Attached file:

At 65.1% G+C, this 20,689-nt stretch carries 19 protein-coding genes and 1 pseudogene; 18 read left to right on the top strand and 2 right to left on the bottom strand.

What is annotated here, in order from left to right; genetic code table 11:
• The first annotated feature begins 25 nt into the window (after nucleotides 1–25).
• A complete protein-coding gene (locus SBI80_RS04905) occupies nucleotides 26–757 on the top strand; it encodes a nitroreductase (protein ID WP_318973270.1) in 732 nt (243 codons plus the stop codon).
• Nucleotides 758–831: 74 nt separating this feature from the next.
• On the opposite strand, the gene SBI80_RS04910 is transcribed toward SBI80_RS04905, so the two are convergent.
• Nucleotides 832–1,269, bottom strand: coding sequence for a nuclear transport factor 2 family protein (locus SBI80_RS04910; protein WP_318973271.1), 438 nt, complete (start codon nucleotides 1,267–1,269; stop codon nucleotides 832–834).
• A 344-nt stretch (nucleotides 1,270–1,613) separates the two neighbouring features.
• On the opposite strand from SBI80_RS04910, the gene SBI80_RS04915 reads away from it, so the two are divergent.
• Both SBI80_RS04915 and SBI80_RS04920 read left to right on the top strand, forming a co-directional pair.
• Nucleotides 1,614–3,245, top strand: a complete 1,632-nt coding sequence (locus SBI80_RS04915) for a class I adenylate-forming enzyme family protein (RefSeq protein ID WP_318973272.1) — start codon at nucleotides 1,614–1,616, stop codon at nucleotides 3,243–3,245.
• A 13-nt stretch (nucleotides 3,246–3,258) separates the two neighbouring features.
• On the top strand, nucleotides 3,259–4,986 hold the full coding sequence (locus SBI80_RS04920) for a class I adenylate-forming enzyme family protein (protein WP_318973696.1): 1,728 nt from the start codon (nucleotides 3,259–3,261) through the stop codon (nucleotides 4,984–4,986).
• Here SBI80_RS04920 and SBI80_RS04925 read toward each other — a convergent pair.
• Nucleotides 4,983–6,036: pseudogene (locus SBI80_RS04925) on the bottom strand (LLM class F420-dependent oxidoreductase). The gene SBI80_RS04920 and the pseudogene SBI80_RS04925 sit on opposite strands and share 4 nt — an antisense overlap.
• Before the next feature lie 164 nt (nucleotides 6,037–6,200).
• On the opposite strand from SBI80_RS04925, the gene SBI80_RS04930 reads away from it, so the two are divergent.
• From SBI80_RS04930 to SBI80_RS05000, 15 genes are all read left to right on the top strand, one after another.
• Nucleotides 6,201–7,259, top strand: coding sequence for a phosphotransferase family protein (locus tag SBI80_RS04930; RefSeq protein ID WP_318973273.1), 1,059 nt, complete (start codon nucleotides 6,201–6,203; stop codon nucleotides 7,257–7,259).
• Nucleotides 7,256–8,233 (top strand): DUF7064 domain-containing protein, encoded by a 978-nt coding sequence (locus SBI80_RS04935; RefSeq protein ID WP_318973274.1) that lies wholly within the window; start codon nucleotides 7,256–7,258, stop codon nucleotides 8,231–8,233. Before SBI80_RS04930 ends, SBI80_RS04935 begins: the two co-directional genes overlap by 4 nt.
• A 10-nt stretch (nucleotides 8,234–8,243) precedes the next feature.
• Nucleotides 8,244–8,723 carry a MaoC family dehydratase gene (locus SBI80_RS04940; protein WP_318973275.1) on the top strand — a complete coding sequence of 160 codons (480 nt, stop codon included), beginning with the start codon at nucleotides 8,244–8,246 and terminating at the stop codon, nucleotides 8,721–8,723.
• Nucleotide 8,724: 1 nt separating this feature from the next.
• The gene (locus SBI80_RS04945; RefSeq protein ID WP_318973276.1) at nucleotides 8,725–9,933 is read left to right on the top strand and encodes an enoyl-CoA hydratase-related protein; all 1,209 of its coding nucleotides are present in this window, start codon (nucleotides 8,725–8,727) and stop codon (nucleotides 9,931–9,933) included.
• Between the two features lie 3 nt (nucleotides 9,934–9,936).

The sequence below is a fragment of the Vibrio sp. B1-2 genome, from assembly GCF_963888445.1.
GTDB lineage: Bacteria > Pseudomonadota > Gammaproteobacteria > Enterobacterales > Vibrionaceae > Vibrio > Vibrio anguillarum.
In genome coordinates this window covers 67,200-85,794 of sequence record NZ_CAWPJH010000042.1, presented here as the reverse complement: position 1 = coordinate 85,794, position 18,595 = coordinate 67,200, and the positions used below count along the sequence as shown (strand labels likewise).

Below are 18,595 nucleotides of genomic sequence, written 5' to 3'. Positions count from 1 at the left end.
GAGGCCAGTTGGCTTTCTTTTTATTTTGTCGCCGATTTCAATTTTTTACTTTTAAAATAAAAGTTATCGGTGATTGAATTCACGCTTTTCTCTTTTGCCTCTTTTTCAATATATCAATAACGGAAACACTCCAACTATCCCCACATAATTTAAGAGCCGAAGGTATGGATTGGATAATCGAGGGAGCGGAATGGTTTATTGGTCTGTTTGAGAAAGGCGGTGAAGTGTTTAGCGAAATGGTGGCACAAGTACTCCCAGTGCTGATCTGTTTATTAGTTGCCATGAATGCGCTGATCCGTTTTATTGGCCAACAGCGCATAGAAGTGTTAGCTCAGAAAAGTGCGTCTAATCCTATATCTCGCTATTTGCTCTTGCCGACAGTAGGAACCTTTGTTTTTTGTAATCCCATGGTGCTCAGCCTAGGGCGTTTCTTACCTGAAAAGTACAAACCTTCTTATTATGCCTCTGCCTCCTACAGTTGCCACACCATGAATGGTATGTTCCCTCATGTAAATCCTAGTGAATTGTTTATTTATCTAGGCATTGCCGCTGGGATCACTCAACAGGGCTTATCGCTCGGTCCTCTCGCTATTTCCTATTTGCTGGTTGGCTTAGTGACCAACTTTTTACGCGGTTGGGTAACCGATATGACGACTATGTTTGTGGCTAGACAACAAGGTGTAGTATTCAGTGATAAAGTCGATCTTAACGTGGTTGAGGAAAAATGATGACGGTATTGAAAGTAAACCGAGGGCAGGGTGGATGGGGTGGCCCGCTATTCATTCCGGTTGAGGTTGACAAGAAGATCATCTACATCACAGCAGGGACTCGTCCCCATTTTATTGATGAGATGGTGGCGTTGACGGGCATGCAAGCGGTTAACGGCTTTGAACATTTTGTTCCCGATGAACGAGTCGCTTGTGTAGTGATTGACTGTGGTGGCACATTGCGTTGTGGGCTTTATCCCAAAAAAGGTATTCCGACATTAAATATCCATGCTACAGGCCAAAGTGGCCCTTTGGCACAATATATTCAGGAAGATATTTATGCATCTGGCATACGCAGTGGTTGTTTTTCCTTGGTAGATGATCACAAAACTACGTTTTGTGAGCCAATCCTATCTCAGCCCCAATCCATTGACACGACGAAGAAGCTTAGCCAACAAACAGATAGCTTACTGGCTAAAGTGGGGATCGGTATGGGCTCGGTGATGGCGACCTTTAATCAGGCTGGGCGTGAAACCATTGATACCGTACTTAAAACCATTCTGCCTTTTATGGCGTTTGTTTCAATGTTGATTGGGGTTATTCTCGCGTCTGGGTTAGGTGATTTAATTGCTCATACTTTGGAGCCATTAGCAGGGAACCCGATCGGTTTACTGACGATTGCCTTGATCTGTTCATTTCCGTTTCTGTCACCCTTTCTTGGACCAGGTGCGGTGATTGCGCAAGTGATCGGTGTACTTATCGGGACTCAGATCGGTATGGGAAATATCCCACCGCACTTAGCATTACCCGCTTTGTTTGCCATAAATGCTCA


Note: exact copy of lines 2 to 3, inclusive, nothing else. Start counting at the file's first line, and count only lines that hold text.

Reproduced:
What is annotated here, in order from left to right; genetic code table 11:
• The first annotated feature begins 25 nt into the window (after nucleotides 1–25).